As you can see, there are a lot of differences between these two styles of writing.
Academic writing is formal, using the third person, while business writing is less formal and can use any point of view.
Academic writing focuses on facts, while business writing gives opinions.
Long sentences are alright in academic writing, but are cumbersome in business writing.
In the comparison of business and academic writing, there are a few points in common. Both styles need well-developed ideas that are communicated precisely and clearly. The tone is serious in both, whether reporting on research or making recommendations for change. Lastly, proper grammar and punctuation is very important in both forms of communication.
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Comparison of Business and Academic Writing
By YourDictionaryMaking a comparison of business and academic writing is important so you can understand the different writing methods. There are more types of academic writing than business writing and the main differences between the two relate to the style of the writing.
Usually your tutor will decide what form your writing should take and will lay it out in the assessment criteria. However, the further you go into your academic career, the more freedom of choice you will have. This means that you need to engage more in the decision of what is the most appropriate form of writing.
For your university life, and for your working life beyond, it’s important to be able to distinguish between a report and an essay, and to be able to understand why you might write one rather than the other.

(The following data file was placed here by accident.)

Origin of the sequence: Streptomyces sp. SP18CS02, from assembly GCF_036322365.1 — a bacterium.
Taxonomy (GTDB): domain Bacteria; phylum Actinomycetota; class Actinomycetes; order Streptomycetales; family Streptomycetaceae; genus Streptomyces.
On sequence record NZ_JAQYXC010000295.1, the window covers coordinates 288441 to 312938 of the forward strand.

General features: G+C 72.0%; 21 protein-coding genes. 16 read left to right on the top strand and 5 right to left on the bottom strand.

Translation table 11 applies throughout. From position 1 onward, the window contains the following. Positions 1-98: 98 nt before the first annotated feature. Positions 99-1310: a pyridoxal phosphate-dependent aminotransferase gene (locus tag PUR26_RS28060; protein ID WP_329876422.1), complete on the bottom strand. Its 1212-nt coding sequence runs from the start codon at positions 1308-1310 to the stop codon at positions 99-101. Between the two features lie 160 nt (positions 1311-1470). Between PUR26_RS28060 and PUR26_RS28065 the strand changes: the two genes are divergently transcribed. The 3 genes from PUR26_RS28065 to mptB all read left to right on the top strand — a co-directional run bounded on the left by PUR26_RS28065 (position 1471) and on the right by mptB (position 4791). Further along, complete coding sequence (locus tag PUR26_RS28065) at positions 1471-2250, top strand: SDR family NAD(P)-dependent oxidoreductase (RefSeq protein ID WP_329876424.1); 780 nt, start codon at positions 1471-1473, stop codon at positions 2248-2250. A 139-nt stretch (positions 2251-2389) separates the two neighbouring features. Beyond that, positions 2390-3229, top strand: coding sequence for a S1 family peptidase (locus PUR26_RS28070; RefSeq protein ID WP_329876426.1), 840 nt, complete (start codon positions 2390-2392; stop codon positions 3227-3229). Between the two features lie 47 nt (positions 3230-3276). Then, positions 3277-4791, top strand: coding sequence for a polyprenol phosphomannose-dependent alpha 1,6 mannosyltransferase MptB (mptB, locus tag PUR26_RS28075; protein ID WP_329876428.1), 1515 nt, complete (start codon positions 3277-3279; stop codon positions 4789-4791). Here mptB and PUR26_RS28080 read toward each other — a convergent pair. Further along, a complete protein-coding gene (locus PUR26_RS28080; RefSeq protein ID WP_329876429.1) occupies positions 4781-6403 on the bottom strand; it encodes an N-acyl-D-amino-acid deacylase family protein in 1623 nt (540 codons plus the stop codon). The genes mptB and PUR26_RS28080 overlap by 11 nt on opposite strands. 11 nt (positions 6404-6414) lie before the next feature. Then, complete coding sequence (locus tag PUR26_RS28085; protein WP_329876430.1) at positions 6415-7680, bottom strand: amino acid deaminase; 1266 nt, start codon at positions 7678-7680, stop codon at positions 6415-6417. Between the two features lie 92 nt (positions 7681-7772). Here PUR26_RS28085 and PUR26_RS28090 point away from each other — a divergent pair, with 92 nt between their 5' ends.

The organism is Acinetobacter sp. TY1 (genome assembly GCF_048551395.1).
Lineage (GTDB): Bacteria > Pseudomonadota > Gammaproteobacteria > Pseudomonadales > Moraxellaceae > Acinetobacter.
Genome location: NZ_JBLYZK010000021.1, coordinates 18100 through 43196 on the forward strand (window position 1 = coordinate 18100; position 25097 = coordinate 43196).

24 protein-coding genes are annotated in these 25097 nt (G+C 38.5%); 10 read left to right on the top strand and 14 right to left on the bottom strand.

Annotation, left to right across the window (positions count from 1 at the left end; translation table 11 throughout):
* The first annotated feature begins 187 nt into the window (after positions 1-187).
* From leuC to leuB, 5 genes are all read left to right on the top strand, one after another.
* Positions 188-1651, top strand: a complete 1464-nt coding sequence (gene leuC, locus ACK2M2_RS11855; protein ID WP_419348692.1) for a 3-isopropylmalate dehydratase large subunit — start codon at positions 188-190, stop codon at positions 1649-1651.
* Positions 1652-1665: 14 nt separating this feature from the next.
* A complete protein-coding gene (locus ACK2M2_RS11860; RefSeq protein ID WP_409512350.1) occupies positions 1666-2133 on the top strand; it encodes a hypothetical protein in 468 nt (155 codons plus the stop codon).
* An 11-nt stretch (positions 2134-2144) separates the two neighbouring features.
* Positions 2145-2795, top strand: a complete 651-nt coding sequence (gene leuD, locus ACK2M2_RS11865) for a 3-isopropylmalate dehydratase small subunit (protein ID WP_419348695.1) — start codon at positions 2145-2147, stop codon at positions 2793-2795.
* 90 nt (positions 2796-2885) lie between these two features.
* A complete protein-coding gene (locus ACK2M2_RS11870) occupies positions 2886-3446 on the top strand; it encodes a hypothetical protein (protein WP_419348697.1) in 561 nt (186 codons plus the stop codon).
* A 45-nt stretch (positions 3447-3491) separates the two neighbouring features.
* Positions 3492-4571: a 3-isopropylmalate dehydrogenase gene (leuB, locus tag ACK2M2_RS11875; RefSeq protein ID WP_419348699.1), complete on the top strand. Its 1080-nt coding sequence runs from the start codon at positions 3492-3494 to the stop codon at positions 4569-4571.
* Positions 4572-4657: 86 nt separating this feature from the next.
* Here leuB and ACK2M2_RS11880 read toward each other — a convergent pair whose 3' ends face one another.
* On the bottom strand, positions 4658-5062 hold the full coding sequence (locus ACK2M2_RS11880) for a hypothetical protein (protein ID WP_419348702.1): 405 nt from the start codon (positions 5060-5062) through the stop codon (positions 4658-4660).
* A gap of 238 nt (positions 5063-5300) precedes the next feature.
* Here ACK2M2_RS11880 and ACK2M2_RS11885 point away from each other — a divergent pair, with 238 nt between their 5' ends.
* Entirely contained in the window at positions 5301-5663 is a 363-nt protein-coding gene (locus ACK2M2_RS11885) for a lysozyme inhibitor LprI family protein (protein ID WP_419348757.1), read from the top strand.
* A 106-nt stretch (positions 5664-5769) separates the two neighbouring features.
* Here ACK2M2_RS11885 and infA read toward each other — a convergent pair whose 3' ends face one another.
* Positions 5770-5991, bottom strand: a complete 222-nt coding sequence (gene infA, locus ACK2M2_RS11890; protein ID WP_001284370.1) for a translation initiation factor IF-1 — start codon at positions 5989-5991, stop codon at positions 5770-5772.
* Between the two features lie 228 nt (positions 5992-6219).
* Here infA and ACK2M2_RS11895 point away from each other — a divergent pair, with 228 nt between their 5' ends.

When choosing to write a report or an essay for your assignment you should understand these key differences:
Reports are the presentation and analysis of findings from practical research. They begin with an aim (to investigate, to explore) and probably a hypothesis (a proposition that the research will test). Depending on the guidelines or purpose, a report may make recommendations.
Essays begin with a question and seek to answer that question based on research into existing theories and through the writer’s own evaluation. An essay may include results of practical research but only in so far as it may help support the writer’s conclusions.
Reports are generally descriptive, reporting sequential events (experiments or fixed results from surveys etc). However, they involve an evaluation in either the conclusion or recommendations sections.
Essays can be descriptive, discursive, evaluative, etc. This is dependent on the process given in the essay question. Content usually involves a synthesis of knowledge gained from existing texts and from the author's own opinions and argument.
Both essays and reports use an introduction and conclusion format. The main content, findings, analysis etc. come inbetween.
A report generally has a fixedstructure. The choice of sections will depend on the purpose of your report and, while at uni, the preferences of your tutor or department.
In an essay, the thought process taken from the question dictatesthe structure of the main body of an essay.